b. Brainstorming on scope and structure of the proposed FAO tool
(dimensions, modules, competencies)
Comments on terminology

A question on terminology was posed on capacity- the suggested definition is linked
to an individual and not an organisation.
Comments on definitions

As for definitions- any relevant definitions from ISO 22 000?
Further comment received via e-mail (14th February 2013) by David Jukes (University of
Reading):

Definitions: wherever possible it is sensible to use definitions which have been
accepted and used elsewhere when this is appropriate. It is therefore worth spending a
bit of time checking related documents – in particular ISO standards. For example,
ISO 9000 gives the following: ‘competence - demonstrated ability to apply knowledge
and skills’. Another termed used in ISO 9000 is ‘capability’ which is defined as:
‘ability of an organization, system or process to realize a product that will fulfil the
requirements for that product’ (but note that ‘product’ is defined as ‘the result of a
process’ so could be regarded as ‘consumer protection’ or ‘assurance of the quality
and safety of food’). Perhaps therefore ‘capability’ would be a better term (although
this is very similar to the word ‘capacity’).
Comments on private standards
Further comment received via e-mail (14th February 2013) by David Jukes (University of
Reading):

Relationship to Private Standards: Although the ‘private standards’ raise difficulties
when discussing national regulatory standards and the SPS committee has spent
several years debating the concept and not getting very far, they have been very
successful and are an established part of the food supply chain. Since there will have
been thousands of audits using these standards and that they have mostly been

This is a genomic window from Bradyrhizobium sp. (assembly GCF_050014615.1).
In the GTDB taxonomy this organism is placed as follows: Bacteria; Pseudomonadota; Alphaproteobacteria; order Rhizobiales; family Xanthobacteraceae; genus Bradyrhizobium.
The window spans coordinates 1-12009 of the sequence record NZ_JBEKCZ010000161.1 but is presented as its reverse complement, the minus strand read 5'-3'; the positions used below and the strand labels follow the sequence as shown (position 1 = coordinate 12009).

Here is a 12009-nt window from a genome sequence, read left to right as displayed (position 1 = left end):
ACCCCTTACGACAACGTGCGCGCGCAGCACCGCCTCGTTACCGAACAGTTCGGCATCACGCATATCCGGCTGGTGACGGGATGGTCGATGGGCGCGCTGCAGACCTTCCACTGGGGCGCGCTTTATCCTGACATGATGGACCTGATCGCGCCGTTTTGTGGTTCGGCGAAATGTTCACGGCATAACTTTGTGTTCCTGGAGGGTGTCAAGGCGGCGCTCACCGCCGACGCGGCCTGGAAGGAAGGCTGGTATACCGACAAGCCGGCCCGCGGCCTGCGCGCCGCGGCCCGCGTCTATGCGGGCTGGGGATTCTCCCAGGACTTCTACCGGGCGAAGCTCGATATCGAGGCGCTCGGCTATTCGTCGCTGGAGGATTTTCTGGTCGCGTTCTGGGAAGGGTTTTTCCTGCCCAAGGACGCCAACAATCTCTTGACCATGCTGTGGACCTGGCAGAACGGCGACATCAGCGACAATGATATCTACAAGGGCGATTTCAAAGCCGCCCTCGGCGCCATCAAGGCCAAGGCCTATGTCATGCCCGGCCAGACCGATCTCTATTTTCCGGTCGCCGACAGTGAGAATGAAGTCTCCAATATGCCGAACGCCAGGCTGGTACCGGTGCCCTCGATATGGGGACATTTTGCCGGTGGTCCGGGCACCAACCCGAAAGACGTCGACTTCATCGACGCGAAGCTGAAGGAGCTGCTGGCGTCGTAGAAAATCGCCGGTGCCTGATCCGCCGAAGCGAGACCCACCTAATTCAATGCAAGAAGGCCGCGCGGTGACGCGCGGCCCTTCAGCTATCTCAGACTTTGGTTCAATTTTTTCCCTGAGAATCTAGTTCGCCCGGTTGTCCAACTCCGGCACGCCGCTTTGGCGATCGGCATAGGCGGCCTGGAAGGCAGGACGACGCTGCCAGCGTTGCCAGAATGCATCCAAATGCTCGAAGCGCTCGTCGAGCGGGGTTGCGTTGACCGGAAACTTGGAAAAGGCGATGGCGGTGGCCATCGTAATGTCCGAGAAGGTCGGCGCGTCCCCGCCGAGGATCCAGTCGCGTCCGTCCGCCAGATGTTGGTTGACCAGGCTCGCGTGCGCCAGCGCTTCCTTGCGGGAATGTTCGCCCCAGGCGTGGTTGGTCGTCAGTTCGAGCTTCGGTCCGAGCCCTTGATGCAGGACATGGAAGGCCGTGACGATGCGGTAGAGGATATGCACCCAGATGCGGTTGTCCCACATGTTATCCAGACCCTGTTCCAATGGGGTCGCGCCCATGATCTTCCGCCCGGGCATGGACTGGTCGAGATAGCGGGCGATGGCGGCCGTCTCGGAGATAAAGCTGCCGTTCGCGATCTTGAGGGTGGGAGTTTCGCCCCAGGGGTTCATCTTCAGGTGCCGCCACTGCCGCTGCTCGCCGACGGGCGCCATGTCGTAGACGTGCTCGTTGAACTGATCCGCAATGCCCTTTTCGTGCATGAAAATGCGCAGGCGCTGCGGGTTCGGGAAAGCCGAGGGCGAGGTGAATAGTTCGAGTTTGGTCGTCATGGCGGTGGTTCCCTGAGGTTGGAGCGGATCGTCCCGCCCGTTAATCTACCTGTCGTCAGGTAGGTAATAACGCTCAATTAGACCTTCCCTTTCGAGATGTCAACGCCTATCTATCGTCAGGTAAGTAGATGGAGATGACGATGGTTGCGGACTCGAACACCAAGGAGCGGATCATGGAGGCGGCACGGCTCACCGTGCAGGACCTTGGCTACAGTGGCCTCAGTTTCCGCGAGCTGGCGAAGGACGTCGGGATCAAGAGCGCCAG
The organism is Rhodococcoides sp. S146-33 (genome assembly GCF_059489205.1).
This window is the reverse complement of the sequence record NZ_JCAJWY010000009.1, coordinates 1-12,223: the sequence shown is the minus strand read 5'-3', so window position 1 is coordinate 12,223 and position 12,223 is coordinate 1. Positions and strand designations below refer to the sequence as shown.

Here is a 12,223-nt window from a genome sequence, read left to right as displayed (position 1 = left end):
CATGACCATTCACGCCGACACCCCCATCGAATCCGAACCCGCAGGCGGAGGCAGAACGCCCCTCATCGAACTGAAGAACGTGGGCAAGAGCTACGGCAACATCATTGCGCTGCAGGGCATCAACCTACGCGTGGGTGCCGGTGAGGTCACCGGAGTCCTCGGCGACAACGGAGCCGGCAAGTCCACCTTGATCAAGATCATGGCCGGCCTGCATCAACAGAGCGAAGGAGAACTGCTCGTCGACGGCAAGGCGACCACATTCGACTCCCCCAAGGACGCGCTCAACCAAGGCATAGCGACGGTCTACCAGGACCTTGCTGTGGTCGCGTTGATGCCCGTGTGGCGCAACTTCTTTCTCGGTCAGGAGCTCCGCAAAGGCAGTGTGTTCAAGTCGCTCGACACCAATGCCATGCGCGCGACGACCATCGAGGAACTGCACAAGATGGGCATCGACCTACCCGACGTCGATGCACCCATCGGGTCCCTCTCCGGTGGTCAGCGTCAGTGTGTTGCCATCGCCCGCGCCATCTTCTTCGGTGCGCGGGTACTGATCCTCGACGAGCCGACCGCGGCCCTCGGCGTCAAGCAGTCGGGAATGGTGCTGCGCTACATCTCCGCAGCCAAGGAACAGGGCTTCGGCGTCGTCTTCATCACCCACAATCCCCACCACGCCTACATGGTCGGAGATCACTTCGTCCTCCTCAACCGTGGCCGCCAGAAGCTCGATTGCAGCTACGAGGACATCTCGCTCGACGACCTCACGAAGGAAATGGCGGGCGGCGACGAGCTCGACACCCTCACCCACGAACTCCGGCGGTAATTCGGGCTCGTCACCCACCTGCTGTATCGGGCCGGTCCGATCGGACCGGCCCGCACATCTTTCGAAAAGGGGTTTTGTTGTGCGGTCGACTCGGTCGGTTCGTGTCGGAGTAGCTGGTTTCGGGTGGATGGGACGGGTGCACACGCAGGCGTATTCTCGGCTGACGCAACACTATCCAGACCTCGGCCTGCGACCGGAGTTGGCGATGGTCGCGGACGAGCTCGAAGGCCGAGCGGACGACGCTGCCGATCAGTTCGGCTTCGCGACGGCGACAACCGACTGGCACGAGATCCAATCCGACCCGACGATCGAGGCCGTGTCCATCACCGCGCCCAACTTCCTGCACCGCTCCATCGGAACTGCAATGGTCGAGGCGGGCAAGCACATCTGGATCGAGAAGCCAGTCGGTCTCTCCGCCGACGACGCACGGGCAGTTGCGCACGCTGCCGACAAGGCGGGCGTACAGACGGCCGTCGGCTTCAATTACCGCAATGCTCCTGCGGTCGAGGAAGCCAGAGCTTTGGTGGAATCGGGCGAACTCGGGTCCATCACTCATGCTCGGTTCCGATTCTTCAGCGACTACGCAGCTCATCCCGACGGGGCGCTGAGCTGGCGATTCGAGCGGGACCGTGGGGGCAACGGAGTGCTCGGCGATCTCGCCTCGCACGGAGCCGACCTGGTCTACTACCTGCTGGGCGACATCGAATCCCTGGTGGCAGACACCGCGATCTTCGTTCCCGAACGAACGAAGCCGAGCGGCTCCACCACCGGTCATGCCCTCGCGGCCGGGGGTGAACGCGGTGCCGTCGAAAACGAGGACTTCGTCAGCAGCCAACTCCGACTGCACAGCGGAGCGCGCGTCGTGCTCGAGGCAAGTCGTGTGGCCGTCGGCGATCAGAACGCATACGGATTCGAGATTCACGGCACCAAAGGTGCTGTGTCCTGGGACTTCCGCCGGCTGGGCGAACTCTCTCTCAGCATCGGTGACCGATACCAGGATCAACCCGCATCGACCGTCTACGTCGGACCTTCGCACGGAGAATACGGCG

developed over time with several different editions/versions, there may be things that
can be learnt from their contents and methodology. Assessing a national food control
system is a very similar process to conducting a food safety/quality audit in a major
manufacturer. There is a standard against which the organisation will be judged, there
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are auditors (with appropriate training and competence) who will be using checklists,
and there will be a judgement regarding conformance and non-conformance (which
may be minor or major non-conformities). Although there will be different elements
there will be similarities (e.g. HACCP for a food business might become risk analysis
for a national food control system). There may be useful additional elements which
could be incorporated into the output from this exercise. Something like internal
audits are required in most private standards – this is touched on in the FAO capacity
assessment guidance but not as a regular or routine measure where the national food
control system assesses its own capability.